Members of the Joe Black Effort met with County Mayor Mike Foster and the County Commission Thursday night at the county complex to address the issue of abandoned and abused animals.
Rene Stufano asked the commissioners to help form a coalition to deal with the problem on a county-wide basis. "From our standpoint it isn't Smithville's problem. It's a county problem," said Stufano. "I think its important to come up with some kind of agreement with the county, with the city of Smithville, with the city of Alexandria, and with Dowelltown, and Liberty. The way I see it right now, everything is being dumped on the Smithville pound, which is a little closet, disgusting building with nothing good to say about it. I really feel like DeKalb County can do better than that. The animals go there. They're fed. They can keep them (animals) two days and wait for them to be claimed and then be euthanized. That is not acceptable for me or for a lot of other people," said Stufano.
(PLAY VIDEO BELOW OF RENE STUFANO)
The Joe Black Effort is offering a temporary solution, according to Stufano, to have their volunteers at the dog pound to care for the animals and keep the area clean and safe until they can be moved out or someone adopts them. Stufano said all volunteers will sign a disclaimer holding no one responsible for any injury that may occur. "In the few months that we've been running, we have more than 50 members. We have 30 foster homes right now with animals in them. We're accommodating 100 animals," said Stufano. "We've been taking care of their medical needs. Dr. Burke, Dr. Wheeler, and Dr. Little are all working with us. We charge a little bit of an adoption fee. We're doing fundraisers so that we can pay our medical bills. Our goal is to have our own rescue. We'd like to get a no kill shelter. I am aware that there are times animals have to be euthanized. But its not appropriate for every animal. I would like to see us create a DeKalb Coalition for the Humane Treatment of Animals. Members of the coalition need to be the mayors, the commissioners, aldermen, the people who run all the cities and the county, and the veterinarians. The Joe Black Effort volunteers would like to offer a temporary solution. We would like to sign a waiver. (City attorney) Vester Parsley would write that up so that the county is not responsible. The city is not responsible. If something happens to the pound we're (Joe Black Effort) not responsible and to allow our volunteers to temporarily assist in the treatment of the animals that come into the pound. We are willing to take care of their medical needs and take them out and put them in the Joe Black program. If they need to be euthanized then we can have that done. A permanent solution would be to have a building and a real rescue. I think to have a real shelter, something nice and clean, have an adoption center, having the animals taken care of, would really uplift our county. I think the less animals we see on the streets, the better," said Stufano.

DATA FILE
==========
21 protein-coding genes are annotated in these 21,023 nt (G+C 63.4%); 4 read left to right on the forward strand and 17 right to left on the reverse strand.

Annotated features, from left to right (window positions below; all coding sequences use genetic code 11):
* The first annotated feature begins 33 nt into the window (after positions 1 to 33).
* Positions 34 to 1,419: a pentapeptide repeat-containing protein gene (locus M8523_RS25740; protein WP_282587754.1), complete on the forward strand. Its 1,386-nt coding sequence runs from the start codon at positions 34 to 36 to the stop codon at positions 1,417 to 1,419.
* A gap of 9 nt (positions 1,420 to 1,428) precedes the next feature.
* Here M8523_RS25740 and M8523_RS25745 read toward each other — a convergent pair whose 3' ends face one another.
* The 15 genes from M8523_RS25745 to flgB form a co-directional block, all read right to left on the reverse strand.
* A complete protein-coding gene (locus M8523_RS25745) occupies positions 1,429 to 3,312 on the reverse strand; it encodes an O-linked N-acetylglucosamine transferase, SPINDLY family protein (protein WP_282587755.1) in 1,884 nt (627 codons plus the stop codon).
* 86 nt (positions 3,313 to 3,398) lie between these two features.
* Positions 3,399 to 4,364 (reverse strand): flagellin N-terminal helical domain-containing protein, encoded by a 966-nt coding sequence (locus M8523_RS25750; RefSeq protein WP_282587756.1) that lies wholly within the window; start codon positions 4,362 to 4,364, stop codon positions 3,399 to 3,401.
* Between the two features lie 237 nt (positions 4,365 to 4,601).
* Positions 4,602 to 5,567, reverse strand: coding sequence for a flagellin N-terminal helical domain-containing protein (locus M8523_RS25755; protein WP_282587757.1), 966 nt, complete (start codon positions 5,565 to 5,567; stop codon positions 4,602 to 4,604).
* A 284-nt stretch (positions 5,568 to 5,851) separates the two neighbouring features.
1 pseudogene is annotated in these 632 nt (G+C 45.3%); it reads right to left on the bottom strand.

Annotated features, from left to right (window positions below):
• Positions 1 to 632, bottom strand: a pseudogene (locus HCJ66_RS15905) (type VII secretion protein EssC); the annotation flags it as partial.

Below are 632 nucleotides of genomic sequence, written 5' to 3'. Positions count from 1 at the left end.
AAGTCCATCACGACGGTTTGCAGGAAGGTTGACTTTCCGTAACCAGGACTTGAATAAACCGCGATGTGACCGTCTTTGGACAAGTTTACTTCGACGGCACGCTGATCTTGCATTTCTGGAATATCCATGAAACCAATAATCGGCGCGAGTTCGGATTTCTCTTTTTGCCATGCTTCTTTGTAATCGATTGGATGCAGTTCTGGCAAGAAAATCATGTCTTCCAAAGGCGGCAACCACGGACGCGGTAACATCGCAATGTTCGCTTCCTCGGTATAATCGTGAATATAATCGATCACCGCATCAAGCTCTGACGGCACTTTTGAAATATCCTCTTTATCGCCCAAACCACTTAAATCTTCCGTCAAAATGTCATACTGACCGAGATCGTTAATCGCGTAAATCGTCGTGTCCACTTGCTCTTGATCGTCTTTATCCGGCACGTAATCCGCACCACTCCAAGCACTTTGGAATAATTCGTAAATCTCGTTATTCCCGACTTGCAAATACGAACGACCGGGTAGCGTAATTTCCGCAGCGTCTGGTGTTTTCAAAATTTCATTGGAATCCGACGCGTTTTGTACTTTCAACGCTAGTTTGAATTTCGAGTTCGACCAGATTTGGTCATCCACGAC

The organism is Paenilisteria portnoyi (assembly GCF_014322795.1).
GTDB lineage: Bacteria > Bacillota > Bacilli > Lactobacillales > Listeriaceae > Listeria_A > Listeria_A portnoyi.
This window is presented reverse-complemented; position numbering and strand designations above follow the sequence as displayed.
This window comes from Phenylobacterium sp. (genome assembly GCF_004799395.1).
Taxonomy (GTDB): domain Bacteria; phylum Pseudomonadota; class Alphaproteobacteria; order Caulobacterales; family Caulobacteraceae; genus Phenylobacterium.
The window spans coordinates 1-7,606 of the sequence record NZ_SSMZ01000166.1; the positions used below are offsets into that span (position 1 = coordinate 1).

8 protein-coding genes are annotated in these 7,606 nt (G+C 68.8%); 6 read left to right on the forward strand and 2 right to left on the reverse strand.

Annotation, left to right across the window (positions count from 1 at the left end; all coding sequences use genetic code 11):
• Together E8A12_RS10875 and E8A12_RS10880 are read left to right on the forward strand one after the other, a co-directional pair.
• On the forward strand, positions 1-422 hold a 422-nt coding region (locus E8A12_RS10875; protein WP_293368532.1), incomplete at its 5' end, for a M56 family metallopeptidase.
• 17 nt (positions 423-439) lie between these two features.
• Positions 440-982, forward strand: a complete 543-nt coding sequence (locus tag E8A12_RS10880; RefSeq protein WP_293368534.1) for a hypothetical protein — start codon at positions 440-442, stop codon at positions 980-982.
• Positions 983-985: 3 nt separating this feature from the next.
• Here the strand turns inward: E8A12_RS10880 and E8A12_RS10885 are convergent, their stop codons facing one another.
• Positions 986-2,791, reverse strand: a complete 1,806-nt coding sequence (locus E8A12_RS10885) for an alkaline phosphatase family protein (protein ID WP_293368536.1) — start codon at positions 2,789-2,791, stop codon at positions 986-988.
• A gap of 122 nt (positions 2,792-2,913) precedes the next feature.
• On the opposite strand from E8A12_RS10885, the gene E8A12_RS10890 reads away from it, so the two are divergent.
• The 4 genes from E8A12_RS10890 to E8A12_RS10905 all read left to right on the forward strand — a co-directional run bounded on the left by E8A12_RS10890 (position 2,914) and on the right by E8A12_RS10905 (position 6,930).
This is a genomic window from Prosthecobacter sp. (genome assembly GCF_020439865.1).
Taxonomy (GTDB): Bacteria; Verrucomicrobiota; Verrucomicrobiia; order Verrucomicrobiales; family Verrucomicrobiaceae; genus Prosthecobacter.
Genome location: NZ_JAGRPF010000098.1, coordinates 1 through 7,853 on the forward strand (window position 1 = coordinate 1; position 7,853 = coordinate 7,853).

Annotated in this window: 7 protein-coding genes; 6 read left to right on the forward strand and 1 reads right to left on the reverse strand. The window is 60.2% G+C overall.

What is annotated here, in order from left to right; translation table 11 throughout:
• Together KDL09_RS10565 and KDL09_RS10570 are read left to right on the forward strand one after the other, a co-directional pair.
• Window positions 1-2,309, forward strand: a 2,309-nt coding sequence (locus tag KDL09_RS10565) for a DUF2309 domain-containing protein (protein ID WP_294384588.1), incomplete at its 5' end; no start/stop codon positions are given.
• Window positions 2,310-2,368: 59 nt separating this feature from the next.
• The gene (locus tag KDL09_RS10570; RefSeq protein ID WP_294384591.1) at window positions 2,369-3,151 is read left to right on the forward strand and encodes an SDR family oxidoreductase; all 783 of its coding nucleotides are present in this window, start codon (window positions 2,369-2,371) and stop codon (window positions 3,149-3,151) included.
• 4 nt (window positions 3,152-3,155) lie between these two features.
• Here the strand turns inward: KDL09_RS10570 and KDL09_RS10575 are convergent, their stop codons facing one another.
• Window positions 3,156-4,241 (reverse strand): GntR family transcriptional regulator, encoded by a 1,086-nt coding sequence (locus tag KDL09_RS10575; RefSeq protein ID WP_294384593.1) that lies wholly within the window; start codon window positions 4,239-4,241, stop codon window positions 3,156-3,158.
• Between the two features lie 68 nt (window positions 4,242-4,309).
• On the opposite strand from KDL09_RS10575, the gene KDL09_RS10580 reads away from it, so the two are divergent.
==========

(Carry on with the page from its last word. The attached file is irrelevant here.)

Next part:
The county commissioners made no commitment Thursday night, other than to suggest a meeting of the county's agriculture/animal control committee to explore the issue further. County Mayor Foster advised the Joe Black Effort to continue working on obtaining its 501(c) 3 non-profit status and to be patient with the county, saying that the problem is not one that could not be solved overnight.
In an email Friday morning, Stufano wrote. "Last nights meeting went well. We had good representation, all three veterinarians were there. Basically we introduced the idea of a new rescue and also the idea that this is a county wide issue. The poor solution that is in place now is antiquated, inadequate and needs to be torched. We talked about a coalition and doing something as a county. The county has really dumped this issue on the city and rationalized it by saying the city has more of a problem because it has a denser population. As we all know animals are dumped all over the county so that argument doesn't hold water," she wrote.
The Joe Black Effort will host a community meeting Tuesday, Oct. 23rd at 6:00 p.m. at the county complex auditorium to give the public an opportunity to discuss solutions for the animals and to present the idea of a DeKalb County Coalition for the Humane Treatment of Animals. Everyone is invited to attend.